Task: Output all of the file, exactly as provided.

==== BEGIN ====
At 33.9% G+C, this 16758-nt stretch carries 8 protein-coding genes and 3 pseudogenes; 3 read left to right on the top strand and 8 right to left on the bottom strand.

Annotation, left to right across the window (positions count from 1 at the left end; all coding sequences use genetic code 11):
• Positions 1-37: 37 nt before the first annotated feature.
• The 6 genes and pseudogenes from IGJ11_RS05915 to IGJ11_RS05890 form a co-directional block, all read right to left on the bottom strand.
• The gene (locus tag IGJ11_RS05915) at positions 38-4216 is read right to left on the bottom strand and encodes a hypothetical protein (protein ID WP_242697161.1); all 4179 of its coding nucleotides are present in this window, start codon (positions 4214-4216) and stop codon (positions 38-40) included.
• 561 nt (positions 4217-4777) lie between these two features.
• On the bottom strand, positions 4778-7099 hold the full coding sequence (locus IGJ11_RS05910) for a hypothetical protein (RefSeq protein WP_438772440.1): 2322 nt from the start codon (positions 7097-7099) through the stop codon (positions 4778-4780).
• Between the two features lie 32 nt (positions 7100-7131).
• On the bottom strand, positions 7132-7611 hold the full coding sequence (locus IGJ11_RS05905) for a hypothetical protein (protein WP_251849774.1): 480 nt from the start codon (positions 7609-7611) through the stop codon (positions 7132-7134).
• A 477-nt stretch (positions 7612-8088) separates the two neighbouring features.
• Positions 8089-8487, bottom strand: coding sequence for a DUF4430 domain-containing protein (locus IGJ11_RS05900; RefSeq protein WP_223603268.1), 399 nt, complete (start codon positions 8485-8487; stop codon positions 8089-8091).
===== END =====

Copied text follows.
At 33.9% G+C, this 16758-nt stretch carries 8 protein-coding genes and 3 pseudogenes; 3 read left to right on the top strand and 8 right to left on the bottom strand.

Annotation, left to right across the window (positions count from 1 at the left end; all coding sequences use genetic code 11):
• Positions 1-37: 37 nt before the first annotated feature.
• The 6 genes and pseudogenes from IGJ11_RS05915 to IGJ11_RS05890 form a co-directional block, all read right to left on the bottom strand.
• The gene (locus tag IGJ11_RS05915) at positions 38-4216 is read right to left on the bottom strand and encodes a hypothetical protein (protein ID WP_242697161.1); all 4179 of its coding nucleotides are present in this window, start codon (positions 4214-4216) and stop codon (positions 38-40) included.
• 561 nt (positions 4217-4777) lie between these two features.
• On the bottom strand, positions 4778-7099 hold the full coding sequence (locus IGJ11_RS05910) for a hypothetical protein (RefSeq protein WP_438772440.1): 2322 nt from the start codon (positions 7097-7099) through the stop codon (positions 4778-4780).
• Between the two features lie 32 nt (positions 7100-7131).
• On the bottom strand, positions 7132-7611 hold the full coding sequence (locus IGJ11_RS05905) for a hypothetical protein (protein WP_251849774.1): 480 nt from the start codon (positions 7609-7611) through the stop codon (positions 7132-7134).
• A 477-nt stretch (positions 7612-8088) separates the two neighbouring features.
• Positions 8089-8487, bottom strand: coding sequence for a DUF4430 domain-containing protein (locus IGJ11_RS05900; RefSeq protein WP_223603268.1), 399 nt, complete (start codon positions 8485-8487; stop codon positions 8089-8091).